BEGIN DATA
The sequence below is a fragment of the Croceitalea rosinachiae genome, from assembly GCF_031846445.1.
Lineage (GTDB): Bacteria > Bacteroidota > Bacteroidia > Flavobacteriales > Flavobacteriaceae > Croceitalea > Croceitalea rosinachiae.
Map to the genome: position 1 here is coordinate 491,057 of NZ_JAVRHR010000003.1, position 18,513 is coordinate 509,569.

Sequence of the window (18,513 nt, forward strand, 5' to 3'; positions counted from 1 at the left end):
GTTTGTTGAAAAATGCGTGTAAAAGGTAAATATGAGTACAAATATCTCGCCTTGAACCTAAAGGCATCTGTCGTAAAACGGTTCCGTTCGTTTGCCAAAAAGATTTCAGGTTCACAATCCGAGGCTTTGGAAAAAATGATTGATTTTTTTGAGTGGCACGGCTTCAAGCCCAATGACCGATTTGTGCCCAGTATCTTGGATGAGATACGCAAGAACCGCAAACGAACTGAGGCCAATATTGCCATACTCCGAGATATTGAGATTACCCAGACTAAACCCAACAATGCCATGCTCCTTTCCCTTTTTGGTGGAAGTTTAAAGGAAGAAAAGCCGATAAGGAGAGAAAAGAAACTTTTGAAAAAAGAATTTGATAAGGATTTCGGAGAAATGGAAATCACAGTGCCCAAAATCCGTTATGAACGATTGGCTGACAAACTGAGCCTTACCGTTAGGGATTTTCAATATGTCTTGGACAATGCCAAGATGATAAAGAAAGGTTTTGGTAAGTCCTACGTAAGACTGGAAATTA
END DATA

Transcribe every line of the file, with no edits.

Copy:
The sequence below is a fragment of the Croceitalea rosinachiae genome, from assembly GCF_031846445.1.
Lineage (GTDB): Bacteria > Bacteroidota > Bacteroidia > Flavobacteriales > Flavobacteriaceae > Croceitalea > Croceitalea rosinachiae.
Map to the genome: position 1 here is coordinate 491,057 of NZ_JAVRHR010000003.1, position 18,513 is coordinate 509,569.

Sequence of the window (18,513 nt, forward strand, 5' to 3'; positions counted from 1 at the left end):
GTTTGTTGAAAAATGCGTGTAAAAGGTAAATATGAGTACAAATATCTCGCCTTGAACCTAAAGGCATCTGTCGTAAAACGGTTCCGTTCGTTTGCCAAAAAGATTTCAGGTTCACAATCCGAGGCTTTGGAAAAAATGATTGATTTTTTTGAGTGGCACGGCTTCAAGCCCAATGACCGATTTGTGCCCAGTATCTTGGATGAGATACGCAAGAACCGCAAACGAACTGAGGCCAATATTGCCATACTCCGAGATATTGAGATTACCCAGACTAAACCCAACAATGCCATGCTCCTTTCCCTTTTTGGTGGAAGTTTAAAGGAAGAAAAGCCGATAAGGAGAGAAAAGAAACTTTTGAAAAAAGAATTTGATAAGGATTTCGGAGAAATGGAAATCACAGTGCCCAAAATCCGTTATGAACGATTGGCTGACAAACTGAGCCTTACCGTTAGGGATTTTCAATATGTCTTGGACAATGCCAAGATGATAAAGAAAGGTTTTGGTAAGTCCTACGTAAGACTGGAAATTA